Engine start was at 0100 hours. Takeoff for "Chicago" was at 0119 hours. The CG4-A glider mated with our aircraft was loaded with a 6 lb. field gun, ammunition and a three man crew. The glider crew, Flight Officer Leon C. Doelger, pilot, and Flight Officer M. A. Trechak, copilot. We flew in absolute radio silence and without running lights in four ship flights of two ship elements. To maintain position in night formation, there were six low intensity blue lights on the upper surface of the wing. Our southwesterly heading took us to a point just east of Guernsey and then just south of Jersey in the English Channel. We then approached Normandy and our LZ near Ste. Mere Eglise on an easterly heading.

At landfall we encountered moderately heavy ground fire, but tracers indicated it was arcing ahead of the aircraft, possibly because of the much reduced speed with gliders in tow. We reached our landing zone about 0400 hours. We signaled release to the glider crew by aiming a green light through the plane's astrodome. I silently wished my own "Godspeed" to the occupants as they descended in the predawn light. (Ten days later both glider pilots were safely recovered and back at Aldermaston, operationally ready.)

For defense against ground fire I took the plane down to near tree top level and broke out over Utah Beach shortly afterward. The massive array of Navy craft lay silent and blacked out at that time. We headed north and home. Back at Aldermaston we were debriefed by intelligence--after a welcome shot of Scotch whiskey. Later we learned we suffered only one aircraft loss of 50 launched, however, seven C-47s and 22 gliders were hit by ground fire. We flopped into bed to rest before a scheduled briefing for the second mission, "Keokuk". I found it somewhat difficult to sleep thinking of the heightened action which must then be underway in Normandy.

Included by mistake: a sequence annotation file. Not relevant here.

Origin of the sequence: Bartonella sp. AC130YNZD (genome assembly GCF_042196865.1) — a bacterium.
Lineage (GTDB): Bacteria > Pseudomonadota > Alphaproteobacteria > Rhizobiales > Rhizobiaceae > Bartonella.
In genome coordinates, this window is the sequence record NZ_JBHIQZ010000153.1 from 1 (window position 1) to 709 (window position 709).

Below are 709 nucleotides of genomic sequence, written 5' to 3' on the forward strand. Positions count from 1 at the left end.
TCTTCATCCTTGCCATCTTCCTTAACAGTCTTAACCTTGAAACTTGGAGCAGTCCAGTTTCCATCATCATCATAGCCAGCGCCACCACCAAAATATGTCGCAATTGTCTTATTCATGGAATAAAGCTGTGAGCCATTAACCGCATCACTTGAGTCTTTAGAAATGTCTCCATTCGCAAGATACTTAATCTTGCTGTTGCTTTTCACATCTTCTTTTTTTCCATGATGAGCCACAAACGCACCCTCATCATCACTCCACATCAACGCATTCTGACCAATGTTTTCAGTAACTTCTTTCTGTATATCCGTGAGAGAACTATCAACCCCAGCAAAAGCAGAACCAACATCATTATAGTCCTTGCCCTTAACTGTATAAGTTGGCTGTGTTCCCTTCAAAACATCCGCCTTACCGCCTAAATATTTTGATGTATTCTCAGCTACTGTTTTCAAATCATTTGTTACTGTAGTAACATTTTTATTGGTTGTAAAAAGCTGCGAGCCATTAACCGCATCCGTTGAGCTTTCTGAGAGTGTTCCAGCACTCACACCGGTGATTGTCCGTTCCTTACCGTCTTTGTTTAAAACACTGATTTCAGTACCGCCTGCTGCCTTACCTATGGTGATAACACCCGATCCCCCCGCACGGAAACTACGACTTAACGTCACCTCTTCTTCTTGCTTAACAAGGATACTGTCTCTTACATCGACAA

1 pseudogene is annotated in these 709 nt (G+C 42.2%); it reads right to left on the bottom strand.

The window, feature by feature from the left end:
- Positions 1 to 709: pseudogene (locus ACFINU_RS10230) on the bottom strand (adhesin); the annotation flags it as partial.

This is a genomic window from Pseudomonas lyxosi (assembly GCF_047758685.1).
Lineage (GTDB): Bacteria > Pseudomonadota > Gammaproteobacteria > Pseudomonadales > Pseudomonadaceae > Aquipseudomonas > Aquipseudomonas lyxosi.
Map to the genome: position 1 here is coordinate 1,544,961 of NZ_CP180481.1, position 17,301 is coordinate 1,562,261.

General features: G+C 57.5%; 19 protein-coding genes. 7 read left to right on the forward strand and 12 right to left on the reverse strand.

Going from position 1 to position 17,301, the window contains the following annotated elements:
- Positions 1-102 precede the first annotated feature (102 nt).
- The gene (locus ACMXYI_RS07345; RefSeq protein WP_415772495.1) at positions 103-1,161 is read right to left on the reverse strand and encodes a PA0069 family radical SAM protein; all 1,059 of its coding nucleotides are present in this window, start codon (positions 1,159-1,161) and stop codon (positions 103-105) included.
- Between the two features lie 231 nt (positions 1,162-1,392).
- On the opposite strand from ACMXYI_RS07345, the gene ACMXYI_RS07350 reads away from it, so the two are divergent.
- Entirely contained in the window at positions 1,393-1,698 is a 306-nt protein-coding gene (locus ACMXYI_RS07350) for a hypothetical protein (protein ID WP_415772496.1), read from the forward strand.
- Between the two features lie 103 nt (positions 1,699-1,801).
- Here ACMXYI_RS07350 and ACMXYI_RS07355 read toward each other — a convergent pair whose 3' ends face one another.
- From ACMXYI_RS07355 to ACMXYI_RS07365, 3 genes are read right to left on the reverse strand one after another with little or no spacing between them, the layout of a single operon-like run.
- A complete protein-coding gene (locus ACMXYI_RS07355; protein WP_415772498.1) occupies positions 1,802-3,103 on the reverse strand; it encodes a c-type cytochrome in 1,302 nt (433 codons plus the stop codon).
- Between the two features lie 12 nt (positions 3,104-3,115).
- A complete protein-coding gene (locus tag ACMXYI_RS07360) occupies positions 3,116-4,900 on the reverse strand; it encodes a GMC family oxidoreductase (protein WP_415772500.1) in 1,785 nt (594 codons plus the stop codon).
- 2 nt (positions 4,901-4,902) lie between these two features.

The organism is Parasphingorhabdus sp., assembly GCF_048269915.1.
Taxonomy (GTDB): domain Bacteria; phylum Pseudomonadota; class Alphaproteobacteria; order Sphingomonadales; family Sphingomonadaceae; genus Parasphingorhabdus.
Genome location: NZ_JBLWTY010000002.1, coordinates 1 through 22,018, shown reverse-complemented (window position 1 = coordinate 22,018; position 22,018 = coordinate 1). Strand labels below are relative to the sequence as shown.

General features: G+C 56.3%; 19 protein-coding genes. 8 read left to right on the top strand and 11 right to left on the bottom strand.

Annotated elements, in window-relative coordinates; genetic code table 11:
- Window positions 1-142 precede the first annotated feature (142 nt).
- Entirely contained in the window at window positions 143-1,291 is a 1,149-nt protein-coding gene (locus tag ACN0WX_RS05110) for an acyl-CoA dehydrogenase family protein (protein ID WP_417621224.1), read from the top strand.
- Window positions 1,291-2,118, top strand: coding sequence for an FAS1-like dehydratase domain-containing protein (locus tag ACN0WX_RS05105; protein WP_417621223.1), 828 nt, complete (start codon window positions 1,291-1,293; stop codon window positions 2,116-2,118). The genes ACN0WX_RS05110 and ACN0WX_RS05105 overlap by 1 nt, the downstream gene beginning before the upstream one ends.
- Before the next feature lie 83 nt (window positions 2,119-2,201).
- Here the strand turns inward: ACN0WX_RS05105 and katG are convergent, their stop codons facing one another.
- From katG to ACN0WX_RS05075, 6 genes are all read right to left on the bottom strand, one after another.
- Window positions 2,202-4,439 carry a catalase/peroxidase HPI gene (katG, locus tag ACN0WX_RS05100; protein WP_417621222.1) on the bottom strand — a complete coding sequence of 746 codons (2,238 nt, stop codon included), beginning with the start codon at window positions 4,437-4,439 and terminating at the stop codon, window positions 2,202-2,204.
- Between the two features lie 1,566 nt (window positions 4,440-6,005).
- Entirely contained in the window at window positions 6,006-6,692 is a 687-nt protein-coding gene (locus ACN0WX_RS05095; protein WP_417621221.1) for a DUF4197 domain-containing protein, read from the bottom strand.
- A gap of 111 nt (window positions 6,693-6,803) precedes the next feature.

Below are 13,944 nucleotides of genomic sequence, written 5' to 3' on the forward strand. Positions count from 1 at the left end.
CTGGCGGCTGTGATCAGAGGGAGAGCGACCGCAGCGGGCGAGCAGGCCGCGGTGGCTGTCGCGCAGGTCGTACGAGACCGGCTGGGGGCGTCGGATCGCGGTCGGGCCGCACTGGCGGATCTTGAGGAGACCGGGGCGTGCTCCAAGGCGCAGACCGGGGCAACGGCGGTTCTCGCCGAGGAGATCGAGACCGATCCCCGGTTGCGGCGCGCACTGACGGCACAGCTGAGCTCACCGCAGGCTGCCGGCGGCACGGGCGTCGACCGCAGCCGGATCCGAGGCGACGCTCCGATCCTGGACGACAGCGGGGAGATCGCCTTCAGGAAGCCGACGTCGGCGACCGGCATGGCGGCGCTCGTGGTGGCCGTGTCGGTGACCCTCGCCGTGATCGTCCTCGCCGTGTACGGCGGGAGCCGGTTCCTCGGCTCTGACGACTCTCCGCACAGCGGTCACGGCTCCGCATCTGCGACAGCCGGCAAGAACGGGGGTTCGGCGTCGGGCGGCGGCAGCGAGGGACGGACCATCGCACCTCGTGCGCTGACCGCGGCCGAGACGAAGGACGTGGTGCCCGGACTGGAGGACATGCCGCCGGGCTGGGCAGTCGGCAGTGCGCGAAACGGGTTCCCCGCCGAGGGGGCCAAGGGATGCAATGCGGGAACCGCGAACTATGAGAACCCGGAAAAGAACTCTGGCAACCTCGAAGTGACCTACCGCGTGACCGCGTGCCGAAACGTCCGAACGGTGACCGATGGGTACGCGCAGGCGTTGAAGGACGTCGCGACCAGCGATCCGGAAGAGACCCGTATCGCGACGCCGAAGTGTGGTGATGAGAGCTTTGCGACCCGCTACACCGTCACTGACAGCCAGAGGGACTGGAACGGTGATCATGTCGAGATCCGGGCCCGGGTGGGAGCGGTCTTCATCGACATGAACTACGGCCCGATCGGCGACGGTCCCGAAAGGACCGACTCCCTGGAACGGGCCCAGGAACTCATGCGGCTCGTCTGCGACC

"Keokuk" launched at 1830 hours. Thirty-two C-47s towing the much larger British Horsa gliders participated. Glider L894 was mated with our plane, with seven 101st crew, a truck, a 37mm field gun, radio batteries, ammunition, fuel, and accessories, plus the glider pilots. Glider release over Normandy was about 2100 hours (still bright sunlight) and the action intense. I recall the sight of one of the plywood-constructed Horsas being splintered by automatic weapons fire from nose to tail just as it completed its landing skid. Ninety percent of the gliders were destroyed, 14 glider crew were killed in landing crashes and enemy fire, 20 were seriously injured and 10 missing in action.

The 434th was later awarded the French Croix de Guerre with Palm, the Bronze Arrowhead (for Spearhead Assault) as well as the United States Distinguished Unit Citation.

John R. Devitt, Lt Colonel, USAF (Ret.)